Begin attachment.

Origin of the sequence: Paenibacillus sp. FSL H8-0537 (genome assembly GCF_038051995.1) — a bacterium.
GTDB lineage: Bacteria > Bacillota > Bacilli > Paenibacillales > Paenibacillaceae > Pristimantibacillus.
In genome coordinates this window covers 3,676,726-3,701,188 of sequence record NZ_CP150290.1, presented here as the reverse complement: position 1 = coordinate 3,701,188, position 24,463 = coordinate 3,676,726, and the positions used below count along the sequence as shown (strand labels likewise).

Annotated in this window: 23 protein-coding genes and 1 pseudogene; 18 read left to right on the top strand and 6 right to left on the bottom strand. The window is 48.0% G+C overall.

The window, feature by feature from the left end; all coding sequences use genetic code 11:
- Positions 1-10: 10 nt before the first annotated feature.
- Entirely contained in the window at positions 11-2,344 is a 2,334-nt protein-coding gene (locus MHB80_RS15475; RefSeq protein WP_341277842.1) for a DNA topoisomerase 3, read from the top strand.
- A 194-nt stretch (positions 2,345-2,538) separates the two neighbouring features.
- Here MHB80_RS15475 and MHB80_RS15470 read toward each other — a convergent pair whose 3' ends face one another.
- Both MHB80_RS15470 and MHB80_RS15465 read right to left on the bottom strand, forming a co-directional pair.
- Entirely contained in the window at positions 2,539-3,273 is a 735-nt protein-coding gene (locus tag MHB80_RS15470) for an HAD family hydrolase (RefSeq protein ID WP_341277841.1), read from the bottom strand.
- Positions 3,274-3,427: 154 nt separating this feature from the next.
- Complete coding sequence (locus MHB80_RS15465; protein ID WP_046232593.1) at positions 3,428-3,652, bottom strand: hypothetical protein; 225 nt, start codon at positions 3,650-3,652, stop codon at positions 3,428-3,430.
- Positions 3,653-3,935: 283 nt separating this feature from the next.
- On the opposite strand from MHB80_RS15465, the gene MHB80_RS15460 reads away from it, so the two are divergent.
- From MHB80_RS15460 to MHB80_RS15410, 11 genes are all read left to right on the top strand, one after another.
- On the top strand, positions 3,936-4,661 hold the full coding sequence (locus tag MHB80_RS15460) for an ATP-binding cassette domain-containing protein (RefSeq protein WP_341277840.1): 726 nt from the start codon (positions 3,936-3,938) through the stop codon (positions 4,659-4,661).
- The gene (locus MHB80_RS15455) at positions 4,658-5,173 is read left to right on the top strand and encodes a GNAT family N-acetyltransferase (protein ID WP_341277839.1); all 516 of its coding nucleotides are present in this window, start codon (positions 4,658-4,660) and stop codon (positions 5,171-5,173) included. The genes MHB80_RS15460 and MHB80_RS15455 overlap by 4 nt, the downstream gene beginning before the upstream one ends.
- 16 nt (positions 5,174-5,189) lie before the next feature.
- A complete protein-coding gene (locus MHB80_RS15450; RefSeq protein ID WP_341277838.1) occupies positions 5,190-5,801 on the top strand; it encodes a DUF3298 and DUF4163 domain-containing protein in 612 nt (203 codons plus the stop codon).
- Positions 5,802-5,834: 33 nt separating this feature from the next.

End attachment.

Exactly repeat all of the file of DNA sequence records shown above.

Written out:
Origin of the sequence: Paenibacillus sp. FSL H8-0537 (genome assembly GCF_038051995.1) — a bacterium.
GTDB lineage: Bacteria > Bacillota > Bacilli > Paenibacillales > Paenibacillaceae > Pristimantibacillus.
In genome coordinates this window covers 3,676,726-3,701,188 of sequence record NZ_CP150290.1, presented here as the reverse complement: position 1 = coordinate 3,701,188, position 24,463 = coordinate 3,676,726, and the positions used below count along the sequence as shown (strand labels likewise).

Annotated in this window: 23 protein-coding genes and 1 pseudogene; 18 read left to right on the top strand and 6 right to left on the bottom strand. The window is 48.0% G+C overall.

The window, feature by feature from the left end; all coding sequences use genetic code 11:
- Positions 1-10: 10 nt before the first annotated feature.
- Entirely contained in the window at positions 11-2,344 is a 2,334-nt protein-coding gene (locus MHB80_RS15475; RefSeq protein WP_341277842.1) for a DNA topoisomerase 3, read from the top strand.
- A 194-nt stretch (positions 2,345-2,538) separates the two neighbouring features.
- Here MHB80_RS15475 and MHB80_RS15470 read toward each other — a convergent pair whose 3' ends face one another.
- Both MHB80_RS15470 and MHB80_RS15465 read right to left on the bottom strand, forming a co-directional pair.
- Entirely contained in the window at positions 2,539-3,273 is a 735-nt protein-coding gene (locus tag MHB80_RS15470) for an HAD family hydrolase (RefSeq protein ID WP_341277841.1), read from the bottom strand.
- Positions 3,274-3,427: 154 nt separating this feature from the next.
- Complete coding sequence (locus MHB80_RS15465; protein ID WP_046232593.1) at positions 3,428-3,652, bottom strand: hypothetical protein; 225 nt, start codon at positions 3,650-3,652, stop codon at positions 3,428-3,430.
- Positions 3,653-3,935: 283 nt separating this feature from the next.
- On the opposite strand from MHB80_RS15465, the gene MHB80_RS15460 reads away from it, so the two are divergent.
- From MHB80_RS15460 to MHB80_RS15410, 11 genes are all read left to right on the top strand, one after another.
- On the top strand, positions 3,936-4,661 hold the full coding sequence (locus tag MHB80_RS15460) for an ATP-binding cassette domain-containing protein (RefSeq protein WP_341277840.1): 726 nt from the start codon (positions 3,936-3,938) through the stop codon (positions 4,659-4,661).
- The gene (locus MHB80_RS15455) at positions 4,658-5,173 is read left to right on the top strand and encodes a GNAT family N-acetyltransferase (protein ID WP_341277839.1); all 516 of its coding nucleotides are present in this window, start codon (positions 4,658-4,660) and stop codon (positions 5,171-5,173) included. The genes MHB80_RS15460 and MHB80_RS15455 overlap by 4 nt, the downstream gene beginning before the upstream one ends.
- 16 nt (positions 5,174-5,189) lie before the next feature.
- A complete protein-coding gene (locus MHB80_RS15450; RefSeq protein ID WP_341277838.1) occupies positions 5,190-5,801 on the top strand; it encodes a DUF3298 and DUF4163 domain-containing protein in 612 nt (203 codons plus the stop codon).
- Positions 5,802-5,834: 33 nt separating this feature from the next.